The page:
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3. The incipient limitation of the freedom of the normally self-developing spirit by the body in consequence of the dependent condition of the latter on external nature, is only the corresponding normal expression of the still existing unfreedom of the, as 65yet, unmatured spirit, and is therefore also the protection of the same against its own immaturity,—a divinely-intended means of discipline for the same. But this primarily limiting relation of the body to the spirit is only transient, and is not a real trammeling. The body, while following in its own development the growth of the spirit in rationality and freedom, passes gradually over from its at first predominantly determining and conditioning character to that of being predominantly determined and conditioned by the spirit; and in its ultimate perfection,—as corresponding to the fall moral maturity of the spirit,—it becomes perfectly spirit-imbued and spirit-appropriated,—the absolutely subservient organ of the emancipated spirit,—becomes a perfectly spiritualized and transfigured body, which latter, as being developed by a regular growth out of the original unfree nature-body, is conditioned neither on a violent death of the nature-body nor is subject itself to death, seeing that it is simply the necessary and normal organ of the immortal spirit.
It would be an injustice in the Creator, and a God-repugnant defect in creation, were the essentially free and morally matured spirit bound in unfreedom by a per se irrational nature; and the anti-scriptural notion, that the rational spirit has been banished into a body, as into a prison, in punishment for the sins of a previous life, would then be the sole possible justification of the Creator. But the conditional unfreedom of the spirit such as we must admit also for the unfallen state, namely, that it is limited by the natural alternation of sleeping and waking [comp. Gen. ii, 21] by the natural wants of food, etc., [comp. Gen. i, 29, 30], is not against but for the spirit. It reminds the personal spirit of its belonging to the per se unitary and law-governed All, its regulated connection with nature; it protects the, as yet, inexperienced 66spirit from unwise presumption, from arbitrary irrational meddling with the divinely-established order of the world,—teaches it to submit itself to the divinely-willed and ordered laws of existence, teaches it humility, and brings to its consciousness its dependence on God’s power, thereby impressing upon it the lesson that it can attain to true freedom only by a free and cheerful self-denial in relation to the will of God. Hunger, e. g., is the most powerful stimulus to activity, and hence to the development of the spirit, and ever since the entrance of sin into the race there has been no other so sure and effectual a means of stirring up the spirit out of its slothful indolence [Prov. xvi, 26, in the original]. In the present state of man hunger is not only of significance for the individual, it is a world-historical power, the first and most persistent stimulus to civilization. Unfallen humanity, it is true, knows nothing of any hunger-stress, but it knows it as a want requiring satisfaction; and it is not a feature of the suffering but of the true humanity of Christ, that he also felt hunger.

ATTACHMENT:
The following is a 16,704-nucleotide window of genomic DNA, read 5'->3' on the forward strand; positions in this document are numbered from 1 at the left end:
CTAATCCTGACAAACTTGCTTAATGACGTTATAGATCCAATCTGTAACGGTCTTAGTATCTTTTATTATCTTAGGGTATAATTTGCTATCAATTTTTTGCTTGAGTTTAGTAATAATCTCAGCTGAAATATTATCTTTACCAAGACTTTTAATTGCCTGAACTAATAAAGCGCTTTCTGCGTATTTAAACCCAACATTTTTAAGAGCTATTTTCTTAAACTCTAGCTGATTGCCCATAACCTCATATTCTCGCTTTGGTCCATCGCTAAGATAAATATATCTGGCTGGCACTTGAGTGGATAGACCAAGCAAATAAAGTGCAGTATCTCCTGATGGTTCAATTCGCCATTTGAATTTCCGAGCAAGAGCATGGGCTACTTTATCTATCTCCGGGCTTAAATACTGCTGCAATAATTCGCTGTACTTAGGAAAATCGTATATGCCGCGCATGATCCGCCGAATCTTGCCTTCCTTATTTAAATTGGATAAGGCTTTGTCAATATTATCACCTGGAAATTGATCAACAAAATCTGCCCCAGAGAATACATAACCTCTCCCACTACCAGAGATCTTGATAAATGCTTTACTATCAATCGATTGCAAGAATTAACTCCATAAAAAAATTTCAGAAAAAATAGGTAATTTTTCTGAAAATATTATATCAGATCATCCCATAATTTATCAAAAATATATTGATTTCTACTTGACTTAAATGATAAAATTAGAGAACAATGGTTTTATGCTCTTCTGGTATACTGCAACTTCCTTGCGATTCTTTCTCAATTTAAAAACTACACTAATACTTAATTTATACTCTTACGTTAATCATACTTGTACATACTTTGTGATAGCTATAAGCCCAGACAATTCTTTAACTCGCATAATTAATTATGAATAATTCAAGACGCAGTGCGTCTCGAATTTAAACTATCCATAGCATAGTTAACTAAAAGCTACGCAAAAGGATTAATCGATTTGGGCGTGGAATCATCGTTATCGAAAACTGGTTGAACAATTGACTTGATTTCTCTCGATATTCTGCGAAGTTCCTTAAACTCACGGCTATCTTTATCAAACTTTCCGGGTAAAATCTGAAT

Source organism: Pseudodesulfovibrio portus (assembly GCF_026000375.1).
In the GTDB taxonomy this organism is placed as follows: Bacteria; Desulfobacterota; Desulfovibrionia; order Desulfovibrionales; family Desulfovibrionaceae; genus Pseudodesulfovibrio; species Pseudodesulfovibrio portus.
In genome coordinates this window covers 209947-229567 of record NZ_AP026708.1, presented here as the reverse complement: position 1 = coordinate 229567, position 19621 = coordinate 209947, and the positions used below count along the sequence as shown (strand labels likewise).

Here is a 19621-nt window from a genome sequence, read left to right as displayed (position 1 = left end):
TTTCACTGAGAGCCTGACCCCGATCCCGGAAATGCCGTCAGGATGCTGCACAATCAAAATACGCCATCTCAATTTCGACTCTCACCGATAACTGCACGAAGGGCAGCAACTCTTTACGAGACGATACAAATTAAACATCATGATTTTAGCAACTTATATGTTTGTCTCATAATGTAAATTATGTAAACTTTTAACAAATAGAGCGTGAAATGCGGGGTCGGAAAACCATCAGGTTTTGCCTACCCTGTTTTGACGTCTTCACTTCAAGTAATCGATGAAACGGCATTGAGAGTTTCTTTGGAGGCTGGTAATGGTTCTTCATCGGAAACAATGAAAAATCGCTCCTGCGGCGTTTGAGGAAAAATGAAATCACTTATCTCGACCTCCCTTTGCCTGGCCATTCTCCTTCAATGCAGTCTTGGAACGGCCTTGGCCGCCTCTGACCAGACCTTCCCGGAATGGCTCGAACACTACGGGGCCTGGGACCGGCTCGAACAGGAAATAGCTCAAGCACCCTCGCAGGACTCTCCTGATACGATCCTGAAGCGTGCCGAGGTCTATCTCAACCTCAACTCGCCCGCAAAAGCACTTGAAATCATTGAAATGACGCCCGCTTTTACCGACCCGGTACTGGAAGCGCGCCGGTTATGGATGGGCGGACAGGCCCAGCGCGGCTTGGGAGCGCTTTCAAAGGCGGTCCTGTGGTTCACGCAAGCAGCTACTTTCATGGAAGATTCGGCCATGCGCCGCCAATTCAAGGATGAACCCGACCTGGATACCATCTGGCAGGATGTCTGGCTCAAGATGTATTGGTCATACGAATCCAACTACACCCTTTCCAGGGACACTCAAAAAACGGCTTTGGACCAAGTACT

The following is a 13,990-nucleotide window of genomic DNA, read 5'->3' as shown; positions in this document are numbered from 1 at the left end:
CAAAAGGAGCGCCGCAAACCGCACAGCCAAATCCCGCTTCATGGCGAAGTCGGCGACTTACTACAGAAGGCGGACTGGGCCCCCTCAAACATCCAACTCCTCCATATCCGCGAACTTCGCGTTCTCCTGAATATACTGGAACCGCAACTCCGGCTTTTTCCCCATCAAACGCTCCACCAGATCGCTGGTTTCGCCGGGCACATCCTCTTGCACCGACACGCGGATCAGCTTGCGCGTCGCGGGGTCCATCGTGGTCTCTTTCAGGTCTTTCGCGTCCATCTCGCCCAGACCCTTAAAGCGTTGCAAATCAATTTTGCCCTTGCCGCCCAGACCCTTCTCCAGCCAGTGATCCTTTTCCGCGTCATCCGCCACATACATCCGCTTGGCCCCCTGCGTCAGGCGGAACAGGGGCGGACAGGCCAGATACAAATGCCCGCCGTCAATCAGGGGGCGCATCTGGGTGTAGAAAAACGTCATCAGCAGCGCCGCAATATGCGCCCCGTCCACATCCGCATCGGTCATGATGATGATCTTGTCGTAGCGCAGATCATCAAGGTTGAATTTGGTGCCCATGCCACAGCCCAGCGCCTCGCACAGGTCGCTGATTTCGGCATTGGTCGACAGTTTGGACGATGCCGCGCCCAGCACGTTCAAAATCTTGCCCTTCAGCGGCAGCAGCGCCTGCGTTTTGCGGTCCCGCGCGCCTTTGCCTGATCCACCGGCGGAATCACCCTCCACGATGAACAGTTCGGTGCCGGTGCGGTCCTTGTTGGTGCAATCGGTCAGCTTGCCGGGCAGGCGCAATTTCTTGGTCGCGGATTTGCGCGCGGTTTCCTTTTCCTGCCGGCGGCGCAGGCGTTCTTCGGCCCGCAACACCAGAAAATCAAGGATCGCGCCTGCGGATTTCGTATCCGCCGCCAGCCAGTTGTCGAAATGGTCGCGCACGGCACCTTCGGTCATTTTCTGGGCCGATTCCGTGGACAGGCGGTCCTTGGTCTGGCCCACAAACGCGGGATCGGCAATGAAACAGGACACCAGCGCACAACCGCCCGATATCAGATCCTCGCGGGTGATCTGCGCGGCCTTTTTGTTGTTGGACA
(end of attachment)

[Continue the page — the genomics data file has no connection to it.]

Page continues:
That which was a disciplining beginning, however, is not to be permanent; but it is not the body, but only the limiting power of the same that is to pass away. The view that the body is not a permanent condition of the spirit, but only a prison-house destined to destruction,—a merely useless burdening incident of the spirit,—is a very favorite one, it is true, but it is a very un-Christian one. What God does is done well, and he has given the body to the spirit for perfect service, and not for a burden and a clog. Of the notion that the original body is only a worthless case or husk, to be cast off like the chrysalis of the butterfly, the Scriptures know nothing;—the dissolving of the earthly house [2 Cor. v, 1] applies only to the body of sin and death [Gen. iii, 19];—the body is originally, on the contrary, the divinely-established permanent condition of true life, though indeed not an absolutely necessary condition of the life of the spirit in general. Christ, the perfect man, shows in his own person what the human body signifies and is; Christ’s resurrection is a stone of stumbling for all one-sided spiritualism. Christ lives on, not as a mere bodiless spirit, but in his now glorified body, and he will transfigure our sin-ruined body that it may be like unto his glorious body [Phil. iii, 21]. This transfiguration, though 67without death—not a being unclothed, but a being clothed upon [2 Cor. v, 4]—is the original purpose of the body given to the immortal spirit as its subservient organ. The spirit’s body is in fact, as such, no longer a mere nature-object, but, as the exclusive possession of an immortal subject, it is also itself raised above the perishableness incident to all mere nature-objects.—Death is in the Scriptures uniformly referred back to sin; and the great emphasis which the New Testament lays upon the resurrection of the body indicates what the original body was to have been. If it is the moral destination of the spirit to be free, to dominate by reason over the merely natural, then death, as a violent interruption of life, comes into direct antagonism with this destination; it indicates a complete ascendency of unconscious nature over spirit, the impotency of the spirit in the face of nature—a condition of the real bondage of spirit to nature. Were this wide-reaching antagonism between the actual state and the moral nature of the spirit the original condition, and were it included in the nature of things or in the creative will itself, then the nerve of all morality would be paralyzed, and all moral courage broken. To struggle against too great odds is folly; if irrational nature is more powerful than the moral spirit, then the latter can rationally take no better course than to yield to superior force, and to place its own sensuous nature higher than its spiritual.